The Boers left the Cape in 1838 because they were unhappy with the governance. We are glad to see you have learned your lesson now and are ruling a lot better, so we are coming back.

If we could march off in a huff, we can march back in a huff. It’s the Great Trek Back, baby! Are you ready? Stats SA guesses about 75,000 of us from Gauteng have relocated over the past 5 years, and the number is expected to increase. We are not moving cautiously in a laager this time, we are coming in a swarm. Conspiracy, cockup or murmuration; yes. It’s a de-colonised re-colonisation.

Jan van Riebeeck didn’t know what he was going into. We do. Don’t stand on the beach waiting for us to come by sea in the Reijer, Dromedaris and Goede Hoop. We shall be coming round the mountain in overlanders, Ford Rangers and Venter trailers. Add a few Eldo’s Coaches just to get a clear mental picture.

When I say ‘we’ are coming back, I am not talking about the Afrikaner, I mean all of us: the Zulu, the Xhosa, the Sotho and our brethren from Limpopo ‘North.’ Remember, we are integrated up here. So don’t call the police when you see black people driving fancy cars, ok? And if our Indians look slightly different it is because they are Pakistanis. We Simunye’ed each other a long time ago up here, so culturally, socially and economically we are one.

A sign of a backward people

Your lack of assimilation down there, to us, is a sign of a backward people who need to be educated. We are doing you a favour.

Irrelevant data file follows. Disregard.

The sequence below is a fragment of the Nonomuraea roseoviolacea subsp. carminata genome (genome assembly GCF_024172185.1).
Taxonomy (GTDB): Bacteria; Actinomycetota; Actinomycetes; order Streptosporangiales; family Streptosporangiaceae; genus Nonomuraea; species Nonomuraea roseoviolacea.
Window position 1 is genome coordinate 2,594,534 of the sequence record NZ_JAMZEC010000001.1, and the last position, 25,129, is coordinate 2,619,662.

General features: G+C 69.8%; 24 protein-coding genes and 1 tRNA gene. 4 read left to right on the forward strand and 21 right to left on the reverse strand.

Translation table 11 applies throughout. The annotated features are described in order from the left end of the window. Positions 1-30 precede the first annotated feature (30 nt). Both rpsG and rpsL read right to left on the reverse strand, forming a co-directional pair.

I don’t know how you guys administer your clandestine Group Areas Act down there, but start getting your mind around a few more curtains to go with the existing Boerewors and Lentil varieties. How about the ‘Spaza Curtain’? We can put them up at all the beaches.

The ladies at Clifton can learn a few words of Somali or Nigerian while buying a loose draw or two, and those fake packets of NikNaks are so cheap you can rub yourself all over and it will look like you’ve spent five hours at an expensive tanning salon.

Think of it as a hostile takeover with benefits, I mean an opportunity to work together and do trade exchanges. Judging by advance reports of my scouts, the indigenous population is relatively docile and sleepy so it should be pretty painless. What did you expect?

Going around telling everyone that your service delivery is better than anywhere else is akin to flashing golden amulets in the face of Cortès. You were basically asking for it. Well, no use crying about it. I am saying this as a politeness and an honesty: we are every bit as excited and entitled as a Zimbabwean entering South Africa for the first time (a much more populous migration, by the way. It dwarfs the semigration to the Cape.)

We see milk and honey and opportunity everywhere and we feel like we have a right to stake our claim to it. To us, Cape Town is like the Wild West, except everyone sleeps late. You snooze, you lose.

White picket fences?